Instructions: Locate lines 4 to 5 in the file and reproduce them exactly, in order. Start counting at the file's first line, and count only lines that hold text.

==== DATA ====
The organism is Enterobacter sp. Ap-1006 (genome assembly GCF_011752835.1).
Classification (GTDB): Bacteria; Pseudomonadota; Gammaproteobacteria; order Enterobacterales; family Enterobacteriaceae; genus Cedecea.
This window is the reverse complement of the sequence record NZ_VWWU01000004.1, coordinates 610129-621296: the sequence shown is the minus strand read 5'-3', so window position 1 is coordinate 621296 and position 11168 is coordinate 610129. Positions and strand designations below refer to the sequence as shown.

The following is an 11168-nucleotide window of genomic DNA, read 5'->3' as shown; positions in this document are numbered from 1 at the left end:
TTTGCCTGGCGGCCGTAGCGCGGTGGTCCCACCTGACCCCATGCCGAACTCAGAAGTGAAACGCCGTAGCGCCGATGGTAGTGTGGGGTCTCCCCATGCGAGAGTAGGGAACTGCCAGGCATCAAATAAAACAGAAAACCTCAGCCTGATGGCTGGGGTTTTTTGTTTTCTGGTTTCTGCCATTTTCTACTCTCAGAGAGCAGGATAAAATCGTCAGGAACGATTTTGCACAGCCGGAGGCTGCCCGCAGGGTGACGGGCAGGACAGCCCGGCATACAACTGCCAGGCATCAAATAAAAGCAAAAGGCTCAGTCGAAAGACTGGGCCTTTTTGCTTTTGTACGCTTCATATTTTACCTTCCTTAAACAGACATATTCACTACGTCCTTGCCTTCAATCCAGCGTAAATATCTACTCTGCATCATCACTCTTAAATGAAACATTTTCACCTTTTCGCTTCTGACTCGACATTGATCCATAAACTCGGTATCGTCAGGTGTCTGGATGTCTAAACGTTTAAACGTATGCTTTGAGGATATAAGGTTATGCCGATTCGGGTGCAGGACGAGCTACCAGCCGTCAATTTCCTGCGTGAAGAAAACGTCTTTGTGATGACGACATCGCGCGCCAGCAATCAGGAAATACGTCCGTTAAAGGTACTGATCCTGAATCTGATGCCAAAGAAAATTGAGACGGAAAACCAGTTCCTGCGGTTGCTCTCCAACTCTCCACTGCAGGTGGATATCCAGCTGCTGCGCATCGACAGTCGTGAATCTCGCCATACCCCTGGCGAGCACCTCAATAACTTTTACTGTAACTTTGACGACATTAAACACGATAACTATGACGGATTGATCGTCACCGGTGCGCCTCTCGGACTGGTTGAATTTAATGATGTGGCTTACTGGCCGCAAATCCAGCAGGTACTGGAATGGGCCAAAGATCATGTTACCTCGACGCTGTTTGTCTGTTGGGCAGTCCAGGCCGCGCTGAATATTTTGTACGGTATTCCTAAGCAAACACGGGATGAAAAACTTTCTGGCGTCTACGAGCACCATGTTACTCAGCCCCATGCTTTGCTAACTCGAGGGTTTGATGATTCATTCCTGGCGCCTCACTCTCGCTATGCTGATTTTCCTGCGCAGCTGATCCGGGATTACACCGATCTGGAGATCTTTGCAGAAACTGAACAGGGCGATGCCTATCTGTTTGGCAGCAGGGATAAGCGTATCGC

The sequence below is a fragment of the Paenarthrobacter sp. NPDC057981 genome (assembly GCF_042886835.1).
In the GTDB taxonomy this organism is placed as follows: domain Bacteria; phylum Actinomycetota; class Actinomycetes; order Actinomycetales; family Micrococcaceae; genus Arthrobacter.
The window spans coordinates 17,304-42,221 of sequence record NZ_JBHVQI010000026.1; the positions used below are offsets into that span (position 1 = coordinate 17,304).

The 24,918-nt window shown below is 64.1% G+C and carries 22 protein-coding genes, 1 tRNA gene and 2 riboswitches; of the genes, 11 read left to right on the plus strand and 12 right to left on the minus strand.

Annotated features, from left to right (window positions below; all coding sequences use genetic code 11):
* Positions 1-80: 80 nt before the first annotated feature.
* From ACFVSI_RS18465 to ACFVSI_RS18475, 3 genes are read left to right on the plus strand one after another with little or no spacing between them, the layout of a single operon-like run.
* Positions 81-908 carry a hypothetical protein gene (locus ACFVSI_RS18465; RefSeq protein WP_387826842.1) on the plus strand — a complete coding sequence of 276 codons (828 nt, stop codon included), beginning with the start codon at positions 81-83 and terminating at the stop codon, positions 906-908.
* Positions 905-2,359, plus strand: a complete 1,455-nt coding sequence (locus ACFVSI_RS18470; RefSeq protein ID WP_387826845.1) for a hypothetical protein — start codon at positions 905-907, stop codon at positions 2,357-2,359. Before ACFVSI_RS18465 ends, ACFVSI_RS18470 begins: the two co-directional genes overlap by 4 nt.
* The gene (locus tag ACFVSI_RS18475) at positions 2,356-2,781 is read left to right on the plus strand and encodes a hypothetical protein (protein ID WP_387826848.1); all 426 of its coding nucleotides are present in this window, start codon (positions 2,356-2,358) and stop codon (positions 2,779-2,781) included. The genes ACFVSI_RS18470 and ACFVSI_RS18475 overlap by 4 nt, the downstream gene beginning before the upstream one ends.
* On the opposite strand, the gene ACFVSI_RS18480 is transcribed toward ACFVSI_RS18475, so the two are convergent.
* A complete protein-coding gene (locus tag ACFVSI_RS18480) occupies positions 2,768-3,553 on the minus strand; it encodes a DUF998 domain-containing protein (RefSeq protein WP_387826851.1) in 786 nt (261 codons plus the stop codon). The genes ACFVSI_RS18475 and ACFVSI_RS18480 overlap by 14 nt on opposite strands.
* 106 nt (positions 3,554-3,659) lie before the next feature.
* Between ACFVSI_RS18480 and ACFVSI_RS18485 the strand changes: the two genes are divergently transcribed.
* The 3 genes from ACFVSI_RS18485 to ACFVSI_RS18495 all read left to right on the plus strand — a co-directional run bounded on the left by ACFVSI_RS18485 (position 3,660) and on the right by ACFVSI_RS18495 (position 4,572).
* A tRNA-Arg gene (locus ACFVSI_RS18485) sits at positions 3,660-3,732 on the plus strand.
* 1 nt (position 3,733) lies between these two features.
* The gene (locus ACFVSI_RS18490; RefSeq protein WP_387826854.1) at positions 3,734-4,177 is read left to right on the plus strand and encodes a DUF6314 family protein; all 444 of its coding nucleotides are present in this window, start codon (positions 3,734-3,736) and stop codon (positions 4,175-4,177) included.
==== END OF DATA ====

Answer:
The following is an 11168-nucleotide window of genomic DNA, read 5'->3' as shown; positions in this document are numbered from 1 at the left end:
TTTGCCTGGCGGCCGTAGCGCGGTGGTCCCACCTGACCCCATGCCGAACTCAGAAGTGAAACGCCGTAGCGCCGATGGTAGTGTGGGGTCTCCCCATGCGAGAGTAGGGAACTGCCAGGCATCAAATAAAACAGAAAACCTCAGCCTGATGGCTGGGGTTTTTTGTTTTCTGGTTTCTGCCATTTTCTACTCTCAGAGAGCAGGATAAAATCGTCAGGAACGATTTTGCACAGCCGGAGGCTGCCCGCAGGGTGACGGGCAGGACAGCCCGGCATACAACTGCCAGGCATCAAATAAAAGCAAAAGGCTCAGTCGAAAGACTGGGCCTTTTTGCTTTTGTACGCTTCATATTTTACCTTCCTTAAACAGACATATTCACTACGTCCTTGCCTTCAATCCAGCGTAAATATCTACTCTGCATCATCACTCTTAAATGAAACATTTTCACCTTTTCGCTTCTGACTCGACATTGATCCATAAACTCGGTATCGTCAGGTGTCTGGATGTCTAAACGTTTAAACGTATGCTTTGAGGATATAAGGTTATGCCGATTCGGGTGCAGGACGAGCTACCAGCCGTCAATTTCCTGCGTGAAGAAAACGTCTTTGTGATGACGACATCGCGCGCCAGCAATCAGGAAATACGTCCGTTAAAGGTACTGATCCTGAATCTGATGCCAAAGAAAATTGAGACGGAAAACCAGTTCCTGCGGTTGCTCTCCAACTCTCCACTGCAGGTGGATATCCAGCTGCTGCGCATCGACAGTCGTGAATCTCGCCATACCCCTGGCGAGCACCTCAATAACTTTTACTGTAACTTTGACGACATTAAACACGATAACTATGACGGATTGATCGTCACCGGTGCGCCTCTCGGACTGGTTGAATTTAATGATGTGGCTTACTGGCCGCAAATCCAGCAGGTACTGGAATGGGCCAAAGATCATGTTACCTCGACGCTGTTTGTCTGTTGGGCAGTCCAGGCCGCGCTGAATATTTTGTACGGTATTCCTAAGCAAACACGGGATGAAAAACTTTCTGGCGTCTACGAGCACCATGTTACTCAGCCCCATGCTTTGCTAACTCGAGGGTTTGATGATTCATTCCTGGCGCCTCACTCTCGCTATGCTGATTTTCCTGCGCAGCTGATCCGGGATTACACCGATCTGGAGATCTTTGCAGAAACTGAACAGGGCGATGCCTATCTGTTTGGCAGCAGGGATAAGCGTATCGC